EPA Funding to Aid Cleanup Efforts at Fairfax Street Wood Treaters Superfund Site
WASHINGTON DC – U.S. Rep. Al Lawson (FL-05) today announced Environmental Protection Agency funding for the Fairfax Street Wood Treaters Superfund Site in Jacksonville. The grant will help to clean up the 12.5-acre site in a predominantly residential area by removing contaminated debris beginning this month. The project will last for six months.
“I am excited that the city of Jacksonville will be receiving this federal grant to address to contamination in the Fairfax Street Wood Treaters Superfund Site,” Rep. Lawson said. “We should be doing everything we can to eliminate this hazardous matter and clean up our community.”
The soil on the Superfund Site, which was formerly used as a wood treating facility, has negatively affected the citizens living in the area. Rep. Lawson has been working with community leaders to assess the contamination and the impact it has had on the community. He has also connected Wood Treaters, LLC with Florida A&M University’s School of Public Health to further evaluate the impact of the contamination of those who have come in contact with the toxins.
“While surveying the area, I met with former Fairfax Street Wood Treaters employees who are, sadly, extremely ill from the chemicals they were exposed to while working at the plant,” Rep Lawson said. “It is unfortunate that it has taken this long to remedy this problem, but I am confident this is a move in the right direction.”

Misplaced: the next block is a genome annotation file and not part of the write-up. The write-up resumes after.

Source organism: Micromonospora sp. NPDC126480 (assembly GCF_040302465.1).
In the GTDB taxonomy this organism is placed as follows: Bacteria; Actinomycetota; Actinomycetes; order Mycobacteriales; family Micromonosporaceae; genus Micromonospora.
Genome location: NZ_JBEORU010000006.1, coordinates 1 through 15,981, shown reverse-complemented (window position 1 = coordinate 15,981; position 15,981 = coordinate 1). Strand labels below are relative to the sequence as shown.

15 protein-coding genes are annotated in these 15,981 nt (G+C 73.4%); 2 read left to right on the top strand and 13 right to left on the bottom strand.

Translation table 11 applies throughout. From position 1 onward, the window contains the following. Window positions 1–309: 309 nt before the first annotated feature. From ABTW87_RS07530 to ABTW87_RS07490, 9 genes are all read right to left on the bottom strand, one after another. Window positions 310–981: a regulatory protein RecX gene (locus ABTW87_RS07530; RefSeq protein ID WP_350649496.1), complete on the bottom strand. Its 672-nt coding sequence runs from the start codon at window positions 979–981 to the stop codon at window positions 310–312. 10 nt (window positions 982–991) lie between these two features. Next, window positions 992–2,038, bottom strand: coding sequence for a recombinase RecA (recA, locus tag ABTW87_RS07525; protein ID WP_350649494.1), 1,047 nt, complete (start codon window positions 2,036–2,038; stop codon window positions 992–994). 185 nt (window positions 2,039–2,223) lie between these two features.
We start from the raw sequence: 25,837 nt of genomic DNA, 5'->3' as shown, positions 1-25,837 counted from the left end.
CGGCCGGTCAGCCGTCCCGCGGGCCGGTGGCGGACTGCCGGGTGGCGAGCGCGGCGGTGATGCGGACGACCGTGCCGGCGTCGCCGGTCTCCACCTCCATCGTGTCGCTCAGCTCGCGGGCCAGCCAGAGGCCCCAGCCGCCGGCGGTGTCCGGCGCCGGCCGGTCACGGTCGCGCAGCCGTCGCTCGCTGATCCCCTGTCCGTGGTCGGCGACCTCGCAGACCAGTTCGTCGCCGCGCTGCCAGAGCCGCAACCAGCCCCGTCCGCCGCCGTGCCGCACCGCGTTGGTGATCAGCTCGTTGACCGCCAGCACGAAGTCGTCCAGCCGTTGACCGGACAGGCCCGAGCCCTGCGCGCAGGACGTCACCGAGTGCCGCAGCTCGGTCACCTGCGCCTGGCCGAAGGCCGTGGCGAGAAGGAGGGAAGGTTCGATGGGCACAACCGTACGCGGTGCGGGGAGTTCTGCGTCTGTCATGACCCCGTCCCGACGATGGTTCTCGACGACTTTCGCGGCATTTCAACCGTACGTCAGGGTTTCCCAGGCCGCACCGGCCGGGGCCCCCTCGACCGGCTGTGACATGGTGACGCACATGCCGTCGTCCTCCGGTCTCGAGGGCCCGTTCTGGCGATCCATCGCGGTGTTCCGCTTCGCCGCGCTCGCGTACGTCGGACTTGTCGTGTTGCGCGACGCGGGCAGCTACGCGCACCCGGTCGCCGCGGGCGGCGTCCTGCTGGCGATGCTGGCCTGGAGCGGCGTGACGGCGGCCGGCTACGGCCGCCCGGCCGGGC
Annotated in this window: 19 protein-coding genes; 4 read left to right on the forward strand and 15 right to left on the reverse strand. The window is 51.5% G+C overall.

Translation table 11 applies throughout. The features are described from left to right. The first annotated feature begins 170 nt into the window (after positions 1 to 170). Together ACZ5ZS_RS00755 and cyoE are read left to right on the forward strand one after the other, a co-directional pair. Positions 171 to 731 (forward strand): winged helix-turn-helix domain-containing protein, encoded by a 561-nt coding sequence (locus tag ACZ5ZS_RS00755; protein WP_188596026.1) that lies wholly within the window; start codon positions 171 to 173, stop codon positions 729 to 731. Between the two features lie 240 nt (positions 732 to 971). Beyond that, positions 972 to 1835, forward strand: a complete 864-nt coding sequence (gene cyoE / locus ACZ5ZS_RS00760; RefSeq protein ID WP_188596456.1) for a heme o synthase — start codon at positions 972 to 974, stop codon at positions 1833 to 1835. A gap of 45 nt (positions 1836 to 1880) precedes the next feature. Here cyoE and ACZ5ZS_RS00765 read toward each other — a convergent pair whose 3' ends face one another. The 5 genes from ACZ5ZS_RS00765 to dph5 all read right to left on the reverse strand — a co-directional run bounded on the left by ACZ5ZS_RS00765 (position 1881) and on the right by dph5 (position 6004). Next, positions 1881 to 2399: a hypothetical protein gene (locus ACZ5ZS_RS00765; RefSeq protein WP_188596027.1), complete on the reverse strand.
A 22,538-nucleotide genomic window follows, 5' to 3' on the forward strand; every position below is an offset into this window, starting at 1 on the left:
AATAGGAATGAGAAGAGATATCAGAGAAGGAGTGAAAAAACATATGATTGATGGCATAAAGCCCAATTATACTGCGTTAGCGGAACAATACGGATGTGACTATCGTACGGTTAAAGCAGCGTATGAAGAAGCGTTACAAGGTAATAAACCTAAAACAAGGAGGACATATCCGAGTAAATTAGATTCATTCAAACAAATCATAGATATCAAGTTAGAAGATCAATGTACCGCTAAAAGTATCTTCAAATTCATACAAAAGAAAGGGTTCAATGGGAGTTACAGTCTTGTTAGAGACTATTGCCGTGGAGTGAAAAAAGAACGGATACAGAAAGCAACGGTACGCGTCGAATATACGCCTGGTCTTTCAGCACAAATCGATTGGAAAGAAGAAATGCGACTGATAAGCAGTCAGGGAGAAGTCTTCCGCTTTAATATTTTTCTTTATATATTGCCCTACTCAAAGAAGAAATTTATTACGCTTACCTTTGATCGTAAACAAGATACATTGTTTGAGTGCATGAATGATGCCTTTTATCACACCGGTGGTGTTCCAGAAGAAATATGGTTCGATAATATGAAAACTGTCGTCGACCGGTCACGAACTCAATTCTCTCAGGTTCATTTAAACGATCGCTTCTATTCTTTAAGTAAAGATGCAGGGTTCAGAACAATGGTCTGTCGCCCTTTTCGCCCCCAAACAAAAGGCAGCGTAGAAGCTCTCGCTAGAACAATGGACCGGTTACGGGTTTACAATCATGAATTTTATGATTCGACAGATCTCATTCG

In August 2018, Rep. Lawson worked to secure a $25,000 EPA grant to examine the contamination at the site.
To ensure the community is informed about the details and timeline of the project, EPA will host a public meeting on March 5, at 6 p.m. at Stanton College Preparatory School. Community members can learn more about the cleanup project and speak directly with representatives from EPA and the Florida Department of Environmental Protection during the community meeting.
From 1980 to 2010, the facility pressure-treated utility poles, pilings, heavy timber and plywood lumber products using the wood treating preservative chromated copper arsenate (CCA). After drip drying in the process area, the treated wood was stored on the gravel areas along the northern, southern, and western portions of the property. Some of the CCA preservative dripped onto the ground during the wood treating. EPA stabilized the site from 2010 to 2012 while investigating the extent of contamination and assessing the risk to human health and the environment.
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